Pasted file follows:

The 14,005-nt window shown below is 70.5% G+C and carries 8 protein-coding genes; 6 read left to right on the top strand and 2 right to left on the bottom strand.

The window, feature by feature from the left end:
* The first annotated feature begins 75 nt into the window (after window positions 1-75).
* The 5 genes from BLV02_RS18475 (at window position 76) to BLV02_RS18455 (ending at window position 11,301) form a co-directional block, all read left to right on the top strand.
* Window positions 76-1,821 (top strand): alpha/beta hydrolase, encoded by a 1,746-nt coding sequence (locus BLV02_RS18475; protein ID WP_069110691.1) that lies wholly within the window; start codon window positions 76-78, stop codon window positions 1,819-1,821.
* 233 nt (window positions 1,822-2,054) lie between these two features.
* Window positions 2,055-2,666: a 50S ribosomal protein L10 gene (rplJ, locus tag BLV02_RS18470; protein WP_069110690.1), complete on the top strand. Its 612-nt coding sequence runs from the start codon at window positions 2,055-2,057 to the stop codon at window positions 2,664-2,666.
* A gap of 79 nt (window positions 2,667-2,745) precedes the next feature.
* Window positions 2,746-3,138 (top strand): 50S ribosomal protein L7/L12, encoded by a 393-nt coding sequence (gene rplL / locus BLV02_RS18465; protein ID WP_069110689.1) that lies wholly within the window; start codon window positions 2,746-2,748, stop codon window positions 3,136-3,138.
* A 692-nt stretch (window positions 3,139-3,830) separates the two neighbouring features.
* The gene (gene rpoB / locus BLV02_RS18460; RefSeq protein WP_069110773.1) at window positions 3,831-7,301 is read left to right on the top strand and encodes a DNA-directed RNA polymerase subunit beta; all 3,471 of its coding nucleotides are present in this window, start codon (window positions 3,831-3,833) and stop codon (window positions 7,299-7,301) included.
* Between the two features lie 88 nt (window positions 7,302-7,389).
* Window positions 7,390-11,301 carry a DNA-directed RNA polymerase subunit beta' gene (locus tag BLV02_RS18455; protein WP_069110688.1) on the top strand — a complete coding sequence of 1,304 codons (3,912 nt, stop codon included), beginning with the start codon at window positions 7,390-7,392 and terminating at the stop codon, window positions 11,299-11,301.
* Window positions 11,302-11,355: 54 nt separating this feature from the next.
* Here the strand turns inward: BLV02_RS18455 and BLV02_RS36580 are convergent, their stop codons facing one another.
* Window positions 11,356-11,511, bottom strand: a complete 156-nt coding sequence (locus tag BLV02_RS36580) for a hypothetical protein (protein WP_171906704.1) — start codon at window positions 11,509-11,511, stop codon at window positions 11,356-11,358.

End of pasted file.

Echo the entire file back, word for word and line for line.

The 14,005-nt window shown below is 70.5% G+C and carries 8 protein-coding genes; 6 read left to right on the top strand and 2 right to left on the bottom strand.

The window, feature by feature from the left end:
* The first annotated feature begins 75 nt into the window (after window positions 1-75).
* The 5 genes from BLV02_RS18475 (at window position 76) to BLV02_RS18455 (ending at window position 11,301) form a co-directional block, all read left to right on the top strand.
* Window positions 76-1,821 (top strand): alpha/beta hydrolase, encoded by a 1,746-nt coding sequence (locus BLV02_RS18475; protein ID WP_069110691.1) that lies wholly within the window; start codon window positions 76-78, stop codon window positions 1,819-1,821.
* 233 nt (window positions 1,822-2,054) lie between these two features.
* Window positions 2,055-2,666: a 50S ribosomal protein L10 gene (rplJ, locus tag BLV02_RS18470; protein WP_069110690.1), complete on the top strand. Its 612-nt coding sequence runs from the start codon at window positions 2,055-2,057 to the stop codon at window positions 2,664-2,666.
* A gap of 79 nt (window positions 2,667-2,745) precedes the next feature.
* Window positions 2,746-3,138 (top strand): 50S ribosomal protein L7/L12, encoded by a 393-nt coding sequence (gene rplL / locus BLV02_RS18465; protein ID WP_069110689.1) that lies wholly within the window; start codon window positions 2,746-2,748, stop codon window positions 3,136-3,138.
* A 692-nt stretch (window positions 3,139-3,830) separates the two neighbouring features.
* The gene (gene rpoB / locus BLV02_RS18460; RefSeq protein WP_069110773.1) at window positions 3,831-7,301 is read left to right on the top strand and encodes a DNA-directed RNA polymerase subunit beta; all 3,471 of its coding nucleotides are present in this window, start codon (window positions 3,831-3,833) and stop codon (window positions 7,299-7,301) included.
* Between the two features lie 88 nt (window positions 7,302-7,389).
* Window positions 7,390-11,301 carry a DNA-directed RNA polymerase subunit beta' gene (locus tag BLV02_RS18455; protein WP_069110688.1) on the top strand — a complete coding sequence of 1,304 codons (3,912 nt, stop codon included), beginning with the start codon at window positions 7,390-7,392 and terminating at the stop codon, window positions 11,299-11,301.
* Window positions 11,302-11,355: 54 nt separating this feature from the next.
* Here the strand turns inward: BLV02_RS18455 and BLV02_RS36580 are convergent, their stop codons facing one another.
* Window positions 11,356-11,511, bottom strand: a complete 156-nt coding sequence (locus tag BLV02_RS36580) for a hypothetical protein (protein WP_171906704.1) — start codon at window positions 11,509-11,511, stop codon at window positions 11,356-11,358.